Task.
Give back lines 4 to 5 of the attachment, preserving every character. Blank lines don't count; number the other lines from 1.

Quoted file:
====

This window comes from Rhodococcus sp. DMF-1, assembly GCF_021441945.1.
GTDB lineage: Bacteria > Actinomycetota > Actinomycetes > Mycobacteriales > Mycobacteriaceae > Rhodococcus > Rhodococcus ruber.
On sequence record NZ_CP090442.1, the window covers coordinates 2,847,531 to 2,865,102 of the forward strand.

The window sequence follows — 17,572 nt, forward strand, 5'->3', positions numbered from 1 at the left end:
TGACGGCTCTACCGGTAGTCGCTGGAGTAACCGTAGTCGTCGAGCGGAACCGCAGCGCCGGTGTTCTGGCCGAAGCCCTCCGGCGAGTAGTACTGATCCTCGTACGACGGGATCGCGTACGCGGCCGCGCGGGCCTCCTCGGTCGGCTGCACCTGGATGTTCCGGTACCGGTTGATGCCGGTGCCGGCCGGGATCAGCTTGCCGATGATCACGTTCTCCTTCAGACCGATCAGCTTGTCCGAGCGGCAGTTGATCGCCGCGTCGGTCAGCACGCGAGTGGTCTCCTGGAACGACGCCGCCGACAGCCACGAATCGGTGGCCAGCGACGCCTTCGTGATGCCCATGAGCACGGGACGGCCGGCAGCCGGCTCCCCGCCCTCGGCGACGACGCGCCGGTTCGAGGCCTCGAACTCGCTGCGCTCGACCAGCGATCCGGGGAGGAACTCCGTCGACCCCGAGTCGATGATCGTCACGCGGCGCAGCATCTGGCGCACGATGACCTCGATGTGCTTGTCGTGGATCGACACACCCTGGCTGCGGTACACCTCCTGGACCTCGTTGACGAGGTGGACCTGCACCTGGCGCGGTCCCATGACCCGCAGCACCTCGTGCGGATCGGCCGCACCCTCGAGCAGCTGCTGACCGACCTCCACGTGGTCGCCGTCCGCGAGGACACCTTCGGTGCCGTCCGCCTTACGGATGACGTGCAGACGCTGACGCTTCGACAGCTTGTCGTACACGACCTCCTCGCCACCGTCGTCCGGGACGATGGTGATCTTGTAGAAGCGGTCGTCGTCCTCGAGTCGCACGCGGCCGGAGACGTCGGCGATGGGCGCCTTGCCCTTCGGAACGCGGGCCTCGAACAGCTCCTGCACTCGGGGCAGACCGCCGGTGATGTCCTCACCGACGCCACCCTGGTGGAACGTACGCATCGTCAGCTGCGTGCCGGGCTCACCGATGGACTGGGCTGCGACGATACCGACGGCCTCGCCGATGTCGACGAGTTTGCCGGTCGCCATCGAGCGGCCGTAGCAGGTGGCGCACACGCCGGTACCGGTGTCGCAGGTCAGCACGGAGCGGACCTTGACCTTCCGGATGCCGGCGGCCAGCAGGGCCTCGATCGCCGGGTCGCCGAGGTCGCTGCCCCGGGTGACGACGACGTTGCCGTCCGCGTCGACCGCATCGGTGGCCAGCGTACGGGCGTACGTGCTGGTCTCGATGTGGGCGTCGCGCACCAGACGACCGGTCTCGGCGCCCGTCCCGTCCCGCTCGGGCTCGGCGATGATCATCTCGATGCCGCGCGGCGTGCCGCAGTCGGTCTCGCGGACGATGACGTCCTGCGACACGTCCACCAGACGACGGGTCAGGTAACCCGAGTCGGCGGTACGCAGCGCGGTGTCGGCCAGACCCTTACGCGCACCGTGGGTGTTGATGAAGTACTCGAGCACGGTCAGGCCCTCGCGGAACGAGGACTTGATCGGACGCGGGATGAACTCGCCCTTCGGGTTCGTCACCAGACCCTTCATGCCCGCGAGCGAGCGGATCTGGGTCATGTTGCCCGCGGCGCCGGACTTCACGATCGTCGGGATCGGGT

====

The window sequence follows — 17,572 nt, forward strand, 5'->3', positions numbered from 1 at the left end:
TGACGGCTCTACCGGTAGTCGCTGGAGTAACCGTAGTCGTCGAGCGGAACCGCAGCGCCGGTGTTCTGGCCGAAGCCCTCCGGCGAGTAGTACTGATCCTCGTACGACGGGATCGCGTACGCGGCCGCGCGGGCCTCCTCGGTCGGCTGCACCTGGATGTTCCGGTACCGGTTGATGCCGGTGCCGGCCGGGATCAGCTTGCCGATGATCACGTTCTCCTTCAGACCGATCAGCTTGTCCGAGCGGCAGTTGATCGCCGCGTCGGTCAGCACGCGAGTGGTCTCCTGGAACGACGCCGCCGACAGCCACGAATCGGTGGCCAGCGACGCCTTCGTGATGCCCATGAGCACGGGACGGCCGGCAGCCGGCTCCCCGCCCTCGGCGACGACGCGCCGGTTCGAGGCCTCGAACTCGCTGCGCTCGACCAGCGATCCGGGGAGGAACTCCGTCGACCCCGAGTCGATGATCGTCACGCGGCGCAGCATCTGGCGCACGATGACCTCGATGTGCTTGTCGTGGATCGACACACCCTGGCTGCGGTACACCTCCTGGACCTCGTTGACGAGGTGGACCTGCACCTGGCGCGGTCCCATGACCCGCAGCACCTCGTGCGGATCGGCCGCACCCTCGAGCAGCTGCTGACCGACCTCCACGTGGTCGCCGTCCGCGAGGACACCTTCGGTGCCGTCCGCCTTACGGATGACGTGCAGACGCTGACGCTTCGACAGCTTGTCGTACACGACCTCCTCGCCACCGTCGTCCGGGACGATGGTGATCTTGTAGAAGCGGTCGTCGTCCTCGAGTCGCACGCGGCCGGAGACGTCGGCGATGGGCGCCTTGCCCTTCGGAACGCGGGCCTCGAACAGCTCCTGCACTCGGGGCAGACCGCCGGTGATGTCCTCACCGACGCCACCCTGGTGGAACGTACGCATCGTCAGCTGCGTGCCGGGCTCACCGATGGACTGGGCTGCGACGATACCGACGGCCTCGCCGATGTCGACGAGTTTGCCGGTCGCCATCGAGCGGCCGTAGCAGGTGGCGCACACGCCGGTACCGGTGTCGCAGGTCAGCACGGAGCGGACCTTGACCTTCCGGATGCCGGCGGCCAGCAGGGCCTCGATCGCCGGGTCGCCGAGGTCGCTGCCCCGGGTGACGACGACGTTGCCGTCCGCGTCGACCGCATCGGTGGCCAGCGTACGGGCGTACGTGCTGGTCTCGATGTGGGCGTCGCGCACCAGACGACCGGTCTCGGCGCCCGTCCCGTCCCGCTCGGGCTCGGCGATGATCATCTCGATGCCGCGCGGCGTGCCGCAGTCGGTCTCGCGGACGATGACGTCCTGCGACACGTCCACCAGACGACGGGTCAGGTAACCCGAGTCGGCGGTACGCAGCGCGGTGTCGGCCAGACCCTTACGCGCACCGTGGGTGTTGATGAAGTACTCGAGCACGGTCAGGCCCTCGCGGAACGAGGACTTGATCGGACGCGGGATGAACTCGCCCTTCGGGTTCGTCACCAGACCCTTCATGCCCGCGAGCGAGCGGATCTGGGTCATGTTGCCCGCGGCGCCGGACTTCACGATCGTCGGGATCGGGT